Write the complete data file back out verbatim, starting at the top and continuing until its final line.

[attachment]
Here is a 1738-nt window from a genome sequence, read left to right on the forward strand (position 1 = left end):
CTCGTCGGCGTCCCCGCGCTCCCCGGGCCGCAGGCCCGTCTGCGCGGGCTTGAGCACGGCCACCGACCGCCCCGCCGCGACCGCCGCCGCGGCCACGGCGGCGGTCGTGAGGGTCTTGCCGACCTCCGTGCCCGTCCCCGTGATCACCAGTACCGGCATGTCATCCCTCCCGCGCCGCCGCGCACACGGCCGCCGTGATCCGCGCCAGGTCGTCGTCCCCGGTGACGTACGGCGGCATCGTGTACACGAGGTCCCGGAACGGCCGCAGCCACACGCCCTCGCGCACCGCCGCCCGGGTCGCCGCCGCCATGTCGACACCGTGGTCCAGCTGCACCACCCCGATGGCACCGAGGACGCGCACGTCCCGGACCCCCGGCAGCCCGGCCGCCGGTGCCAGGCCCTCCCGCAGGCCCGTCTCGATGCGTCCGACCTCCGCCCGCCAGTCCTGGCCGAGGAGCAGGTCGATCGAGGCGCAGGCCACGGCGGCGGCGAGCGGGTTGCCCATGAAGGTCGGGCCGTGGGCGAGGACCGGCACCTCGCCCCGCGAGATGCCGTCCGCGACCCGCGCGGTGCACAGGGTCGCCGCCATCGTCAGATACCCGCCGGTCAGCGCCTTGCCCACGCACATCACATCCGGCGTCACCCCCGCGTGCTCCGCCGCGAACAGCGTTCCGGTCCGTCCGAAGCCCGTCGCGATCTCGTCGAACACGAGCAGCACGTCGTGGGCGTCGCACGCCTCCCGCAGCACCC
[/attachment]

Here is a 1738-nt window from a genome sequence, read left to right on the forward strand (position 1 = left end):
CTCGTCGGCGTCCCCGCGCTCCCCGGGCCGCAGGCCCGTCTGCGCGGGCTTGAGCACGGCCACCGACCGCCCCGCCGCGACCGCCGCCGCGGCCACGGCGGCGGTCGTGAGGGTCTTGCCGACCTCCGTGCCCGTCCCCGTGATCACCAGTACCGGCATGTCATCCCTCCCGCGCCGCCGCGCACACGGCCGCCGTGATCCGCGCCAGGTCGTCGTCCCCGGTGACGTACGGCGGCATCGTGTACACGAGGTCCCGGAACGGCCGCAGCCACACGCCCTCGCGCACCGCCGCCCGGGTCGCCGCCGCCATGTCGACACCGTGGTCCAGCTGCACCACCCCGATGGCACCGAGGACGCGCACGTCCCGGACCCCCGGCAGCCCGGCCGCCGGTGCCAGGCCCTCCCGCAGGCCCGTCTCGATGCGTCCGACCTCCGCCCGCCAGTCCTGGCCGAGGAGCAGGTCGATCGAGGCGCAGGCCACGGCGGCGGCGAGCGGGTTGCCCATGAAGGTCGGGCCGTGGGCGAGGACCGGCACCTCGCCCCGCGAGATGCCGTCCGCGACCCGCGCGGTGCACAGGGTCGCCGCCATCGTCAGATACCCGCCGGTCAGCGCCTTGCCCACGCACATCACATCCGGCGTCACCCCCGCGTGCTCCGCCGCGAACAGCGTTCCGGTCCGTCCGAAGCCCGTCGCGATCTCGTCGAACACGAGCAGCACGTCGTGGGCGTCGCACGCCTCCCGCAGCACCC